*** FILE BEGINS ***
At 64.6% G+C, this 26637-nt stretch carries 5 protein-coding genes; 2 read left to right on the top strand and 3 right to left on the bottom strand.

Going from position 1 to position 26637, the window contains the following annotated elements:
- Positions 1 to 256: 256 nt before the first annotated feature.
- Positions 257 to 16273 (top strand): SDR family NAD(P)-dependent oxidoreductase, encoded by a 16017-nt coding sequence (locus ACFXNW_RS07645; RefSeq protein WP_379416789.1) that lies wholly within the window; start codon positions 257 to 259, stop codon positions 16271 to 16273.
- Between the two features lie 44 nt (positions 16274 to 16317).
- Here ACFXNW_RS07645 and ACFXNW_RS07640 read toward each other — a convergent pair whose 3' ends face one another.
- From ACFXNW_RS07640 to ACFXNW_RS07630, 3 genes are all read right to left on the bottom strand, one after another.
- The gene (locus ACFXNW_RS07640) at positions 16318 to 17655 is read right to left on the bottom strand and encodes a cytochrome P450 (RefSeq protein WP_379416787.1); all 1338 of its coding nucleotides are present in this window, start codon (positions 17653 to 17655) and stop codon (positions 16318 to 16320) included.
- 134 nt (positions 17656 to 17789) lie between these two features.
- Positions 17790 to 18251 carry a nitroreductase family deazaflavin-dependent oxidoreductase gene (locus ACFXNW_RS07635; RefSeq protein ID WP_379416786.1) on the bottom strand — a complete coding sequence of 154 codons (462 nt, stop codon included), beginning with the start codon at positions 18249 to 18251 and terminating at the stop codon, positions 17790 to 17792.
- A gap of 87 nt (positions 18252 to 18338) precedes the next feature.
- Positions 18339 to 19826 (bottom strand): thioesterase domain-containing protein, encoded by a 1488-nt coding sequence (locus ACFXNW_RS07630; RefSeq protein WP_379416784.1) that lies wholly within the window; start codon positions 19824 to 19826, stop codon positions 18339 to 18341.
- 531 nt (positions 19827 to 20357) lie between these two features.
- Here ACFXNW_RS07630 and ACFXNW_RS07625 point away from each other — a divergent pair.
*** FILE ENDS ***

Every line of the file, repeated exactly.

At 64.6% G+C, this 26637-nt stretch carries 5 protein-coding genes; 2 read left to right on the top strand and 3 right to left on the bottom strand.

Going from position 1 to position 26637, the window contains the following annotated elements:
- Positions 1 to 256: 256 nt before the first annotated feature.
- Positions 257 to 16273 (top strand): SDR family NAD(P)-dependent oxidoreductase, encoded by a 16017-nt coding sequence (locus ACFXNW_RS07645; RefSeq protein WP_379416789.1) that lies wholly within the window; start codon positions 257 to 259, stop codon positions 16271 to 16273.
- Between the two features lie 44 nt (positions 16274 to 16317).
- Here ACFXNW_RS07645 and ACFXNW_RS07640 read toward each other — a convergent pair whose 3' ends face one another.
- From ACFXNW_RS07640 to ACFXNW_RS07630, 3 genes are all read right to left on the bottom strand, one after another.
- The gene (locus ACFXNW_RS07640) at positions 16318 to 17655 is read right to left on the bottom strand and encodes a cytochrome P450 (RefSeq protein WP_379416787.1); all 1338 of its coding nucleotides are present in this window, start codon (positions 17653 to 17655) and stop codon (positions 16318 to 16320) included.
- 134 nt (positions 17656 to 17789) lie between these two features.
- Positions 17790 to 18251 carry a nitroreductase family deazaflavin-dependent oxidoreductase gene (locus ACFXNW_RS07635; RefSeq protein ID WP_379416786.1) on the bottom strand — a complete coding sequence of 154 codons (462 nt, stop codon included), beginning with the start codon at positions 18249 to 18251 and terminating at the stop codon, positions 17790 to 17792.
- A gap of 87 nt (positions 18252 to 18338) precedes the next feature.
- Positions 18339 to 19826 (bottom strand): thioesterase domain-containing protein, encoded by a 1488-nt coding sequence (locus ACFXNW_RS07630; RefSeq protein WP_379416784.1) that lies wholly within the window; start codon positions 19824 to 19826, stop codon positions 18339 to 18341.
- 531 nt (positions 19827 to 20357) lie between these two features.
- Here ACFXNW_RS07630 and ACFXNW_RS07625 point away from each other — a divergent pair.